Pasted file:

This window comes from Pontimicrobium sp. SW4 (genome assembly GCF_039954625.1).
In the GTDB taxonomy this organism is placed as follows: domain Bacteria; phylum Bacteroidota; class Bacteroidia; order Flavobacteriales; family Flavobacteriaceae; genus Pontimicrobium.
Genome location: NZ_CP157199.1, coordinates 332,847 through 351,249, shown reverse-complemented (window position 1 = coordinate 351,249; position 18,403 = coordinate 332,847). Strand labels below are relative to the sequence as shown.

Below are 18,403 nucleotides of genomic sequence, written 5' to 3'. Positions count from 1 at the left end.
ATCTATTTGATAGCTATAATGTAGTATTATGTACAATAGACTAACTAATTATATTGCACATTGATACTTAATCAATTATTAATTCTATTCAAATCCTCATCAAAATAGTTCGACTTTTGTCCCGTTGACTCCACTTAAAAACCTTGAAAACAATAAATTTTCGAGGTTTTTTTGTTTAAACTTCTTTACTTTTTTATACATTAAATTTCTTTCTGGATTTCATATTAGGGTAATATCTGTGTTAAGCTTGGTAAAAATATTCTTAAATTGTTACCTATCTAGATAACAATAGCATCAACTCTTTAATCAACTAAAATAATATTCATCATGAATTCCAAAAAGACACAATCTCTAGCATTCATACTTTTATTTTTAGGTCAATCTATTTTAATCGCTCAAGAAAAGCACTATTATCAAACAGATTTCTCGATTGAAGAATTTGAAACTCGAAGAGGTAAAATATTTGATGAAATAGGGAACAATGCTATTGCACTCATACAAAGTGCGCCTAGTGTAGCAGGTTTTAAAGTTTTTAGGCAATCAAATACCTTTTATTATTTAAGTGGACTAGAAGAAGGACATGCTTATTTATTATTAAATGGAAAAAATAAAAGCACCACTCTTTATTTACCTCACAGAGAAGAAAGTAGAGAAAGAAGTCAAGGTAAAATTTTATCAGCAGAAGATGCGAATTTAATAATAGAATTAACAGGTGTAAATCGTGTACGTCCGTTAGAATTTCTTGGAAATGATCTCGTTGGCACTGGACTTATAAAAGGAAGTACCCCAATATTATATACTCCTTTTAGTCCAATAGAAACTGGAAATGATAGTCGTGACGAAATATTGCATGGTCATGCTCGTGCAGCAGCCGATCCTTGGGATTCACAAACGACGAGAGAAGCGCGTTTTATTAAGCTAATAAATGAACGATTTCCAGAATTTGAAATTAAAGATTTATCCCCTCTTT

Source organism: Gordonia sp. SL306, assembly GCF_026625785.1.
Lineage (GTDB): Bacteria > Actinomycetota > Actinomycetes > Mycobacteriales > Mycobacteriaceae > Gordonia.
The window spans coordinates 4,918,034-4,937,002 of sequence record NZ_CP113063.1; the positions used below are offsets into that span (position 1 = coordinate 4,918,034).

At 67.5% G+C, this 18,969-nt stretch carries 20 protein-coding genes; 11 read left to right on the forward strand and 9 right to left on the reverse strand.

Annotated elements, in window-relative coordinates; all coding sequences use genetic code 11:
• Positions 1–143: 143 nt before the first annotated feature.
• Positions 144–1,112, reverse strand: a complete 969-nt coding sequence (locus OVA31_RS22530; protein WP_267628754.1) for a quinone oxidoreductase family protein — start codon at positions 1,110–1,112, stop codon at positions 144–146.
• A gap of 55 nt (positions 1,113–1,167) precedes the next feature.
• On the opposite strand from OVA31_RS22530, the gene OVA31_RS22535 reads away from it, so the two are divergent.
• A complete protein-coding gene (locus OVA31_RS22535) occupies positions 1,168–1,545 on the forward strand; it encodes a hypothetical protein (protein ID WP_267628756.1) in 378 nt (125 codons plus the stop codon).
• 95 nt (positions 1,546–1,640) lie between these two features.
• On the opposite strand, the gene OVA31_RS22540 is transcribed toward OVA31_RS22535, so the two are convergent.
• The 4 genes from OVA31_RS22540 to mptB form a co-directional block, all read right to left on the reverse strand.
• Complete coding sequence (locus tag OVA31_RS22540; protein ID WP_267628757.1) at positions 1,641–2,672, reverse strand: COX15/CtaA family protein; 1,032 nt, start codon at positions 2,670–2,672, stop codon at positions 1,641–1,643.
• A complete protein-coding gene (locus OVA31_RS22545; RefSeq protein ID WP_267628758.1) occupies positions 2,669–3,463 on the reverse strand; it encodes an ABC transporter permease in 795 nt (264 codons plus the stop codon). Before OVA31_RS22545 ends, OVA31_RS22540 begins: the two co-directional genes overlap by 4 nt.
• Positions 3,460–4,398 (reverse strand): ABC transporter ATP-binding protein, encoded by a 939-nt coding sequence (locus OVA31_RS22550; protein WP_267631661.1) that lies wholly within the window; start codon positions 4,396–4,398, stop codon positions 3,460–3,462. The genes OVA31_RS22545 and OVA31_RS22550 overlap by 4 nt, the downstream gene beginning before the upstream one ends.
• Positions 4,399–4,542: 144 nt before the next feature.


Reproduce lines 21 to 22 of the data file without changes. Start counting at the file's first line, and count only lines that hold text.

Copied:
• Positions 3,460–4,398 (reverse strand): ABC transporter ATP-binding protein, encoded by a 939-nt coding sequence (locus OVA31_RS22550; protein WP_267631661.1) that lies wholly within the window; start codon positions 4,396–4,398, stop codon positions 3,460–3,462. The genes OVA31_RS22545 and OVA31_RS22550 overlap by 4 nt, the downstream gene beginning before the upstream one ends.
• Positions 4,399–4,542: 144 nt before the next feature.